acceleration_layer_0 = 3000 [mm/s²] (default)
acceleration_prime_tower = 3000 [mm/s²] (default)
acceleration_print = 3000 [mm/s²] (default)
acceleration_print_layer_0 = 3000 [mm/s²] (default)
acceleration_roofing = 3000 [mm/s²] (default)
acceleration_skirt_brim = 3000 [mm/s²] (default)
acceleration_support = 3000 [mm/s²] (default)
acceleration_support_bottom = 3000 [mm/s²] (default)
acceleration_support_infill = 3000 [mm/s²] (default)
acceleration_support_interface = 3000 [mm/s²] (default)
acceleration_support_roof = 3000 [mm/s²] (default)

which lists ~570 settings as of CuraEngine 4.4.1 and its defaults and from where the defaults come from (definition defaults, config or cli), and you can query also a term e.g. like ‘brim’:

% cura-slicer --help brim
acceleration_skirt_brim = 3000 [mm/s²] (default)
brim_gap = 0 [mm] (default)
brim_line_count = 0 (config)
brim_outside_only = 1 (default)
brim_replaces_support = 1 (default)
brim_width = 8 [mm] (default)
jerk_skirt_brim = 20 [mm/s] (default)
prime_tower_brim_enable = 0 (default)
skirt_brim_line_width = 0.4 [mm] (default)
skirt_brim_material_flow = 100 [%] (default)
skirt_brim_minimal_length = 250 [mm] (default)
skirt_brim_speed = 30 [mm/s] (default)
support_brim_enable = 0 (default)
support_brim_line_count = 20 (default)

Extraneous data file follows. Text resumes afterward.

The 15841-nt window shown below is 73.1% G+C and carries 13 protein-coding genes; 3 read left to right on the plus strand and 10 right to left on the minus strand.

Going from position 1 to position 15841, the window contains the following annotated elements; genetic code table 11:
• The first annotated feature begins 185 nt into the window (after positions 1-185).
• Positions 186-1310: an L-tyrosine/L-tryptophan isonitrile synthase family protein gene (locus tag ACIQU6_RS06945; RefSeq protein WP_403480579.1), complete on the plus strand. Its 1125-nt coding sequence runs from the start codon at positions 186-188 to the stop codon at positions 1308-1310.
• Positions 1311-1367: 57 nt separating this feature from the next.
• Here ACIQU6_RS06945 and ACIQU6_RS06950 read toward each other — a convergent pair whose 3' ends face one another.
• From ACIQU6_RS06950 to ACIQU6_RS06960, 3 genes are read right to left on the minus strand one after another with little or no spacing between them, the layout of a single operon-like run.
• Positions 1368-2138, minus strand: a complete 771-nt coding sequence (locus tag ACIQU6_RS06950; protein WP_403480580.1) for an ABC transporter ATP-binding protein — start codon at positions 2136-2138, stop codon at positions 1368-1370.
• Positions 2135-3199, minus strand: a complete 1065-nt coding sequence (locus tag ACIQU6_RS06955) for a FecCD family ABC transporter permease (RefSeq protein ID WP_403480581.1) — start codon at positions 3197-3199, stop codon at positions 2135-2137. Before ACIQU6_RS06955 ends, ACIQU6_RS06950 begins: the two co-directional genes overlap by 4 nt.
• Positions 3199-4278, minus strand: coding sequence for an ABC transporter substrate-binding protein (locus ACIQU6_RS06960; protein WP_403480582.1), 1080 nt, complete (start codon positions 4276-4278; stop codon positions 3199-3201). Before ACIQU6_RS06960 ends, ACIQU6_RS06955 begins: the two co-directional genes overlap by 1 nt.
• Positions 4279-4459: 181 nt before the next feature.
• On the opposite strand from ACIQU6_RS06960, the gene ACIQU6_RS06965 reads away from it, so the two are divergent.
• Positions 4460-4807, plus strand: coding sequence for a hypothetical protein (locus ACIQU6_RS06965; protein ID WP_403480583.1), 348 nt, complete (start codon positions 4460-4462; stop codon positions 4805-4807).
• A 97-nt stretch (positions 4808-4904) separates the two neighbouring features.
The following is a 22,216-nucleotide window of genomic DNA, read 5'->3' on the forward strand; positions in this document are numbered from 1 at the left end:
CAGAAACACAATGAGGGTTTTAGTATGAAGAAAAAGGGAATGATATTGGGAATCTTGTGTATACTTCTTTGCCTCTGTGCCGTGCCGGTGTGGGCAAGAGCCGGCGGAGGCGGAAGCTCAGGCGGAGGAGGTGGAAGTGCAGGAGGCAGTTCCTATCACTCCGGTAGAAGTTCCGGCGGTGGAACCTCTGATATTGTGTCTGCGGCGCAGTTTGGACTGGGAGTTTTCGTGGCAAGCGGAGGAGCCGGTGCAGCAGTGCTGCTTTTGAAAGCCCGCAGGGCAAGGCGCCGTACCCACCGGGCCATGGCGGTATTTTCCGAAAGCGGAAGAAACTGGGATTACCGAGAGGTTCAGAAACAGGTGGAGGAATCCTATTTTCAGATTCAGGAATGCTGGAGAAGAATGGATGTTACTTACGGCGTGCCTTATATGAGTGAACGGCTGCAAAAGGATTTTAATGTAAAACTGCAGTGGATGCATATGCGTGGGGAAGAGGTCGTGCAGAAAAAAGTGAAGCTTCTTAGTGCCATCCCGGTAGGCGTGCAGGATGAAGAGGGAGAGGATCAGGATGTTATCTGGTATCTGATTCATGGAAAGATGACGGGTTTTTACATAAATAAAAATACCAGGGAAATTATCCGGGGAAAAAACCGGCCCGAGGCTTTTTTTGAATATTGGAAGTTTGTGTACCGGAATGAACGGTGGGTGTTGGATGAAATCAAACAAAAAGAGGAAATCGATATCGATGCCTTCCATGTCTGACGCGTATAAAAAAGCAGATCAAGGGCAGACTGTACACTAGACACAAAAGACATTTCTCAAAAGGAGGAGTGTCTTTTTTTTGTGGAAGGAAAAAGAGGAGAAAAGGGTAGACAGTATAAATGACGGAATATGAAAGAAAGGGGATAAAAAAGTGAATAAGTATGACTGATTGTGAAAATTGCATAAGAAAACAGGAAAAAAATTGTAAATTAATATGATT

support_brim_width = 8 [mm] (default)

and with -v switch you even get a more descriptive output:

% cura-slicer --help brim -v
== acceleration_skirt_brim (Skirt/Brim Acceleration) ==
   The acceleration with which the skirt and brim are printed. Normally this is done with the initial layer acceleration, but sometimes you might want to print the skirt or brim at a different acceleration.
   acceleration_skirt_brim = 3000 [mm/s²] (default)

== brim_gap (Brim Distance) ==
   The horizontal distance between the first brim line and the outline of the first layer of the print. A small gap can make the brim easier to remove while still providing the thermal benefits.
   brim_gap = 0 [mm] (default)

== brim_line_count (Brim Line Count) ==
   The number of lines used for a brim. More brim lines enhance adhesion to the build plate, but also reduces the effective print area.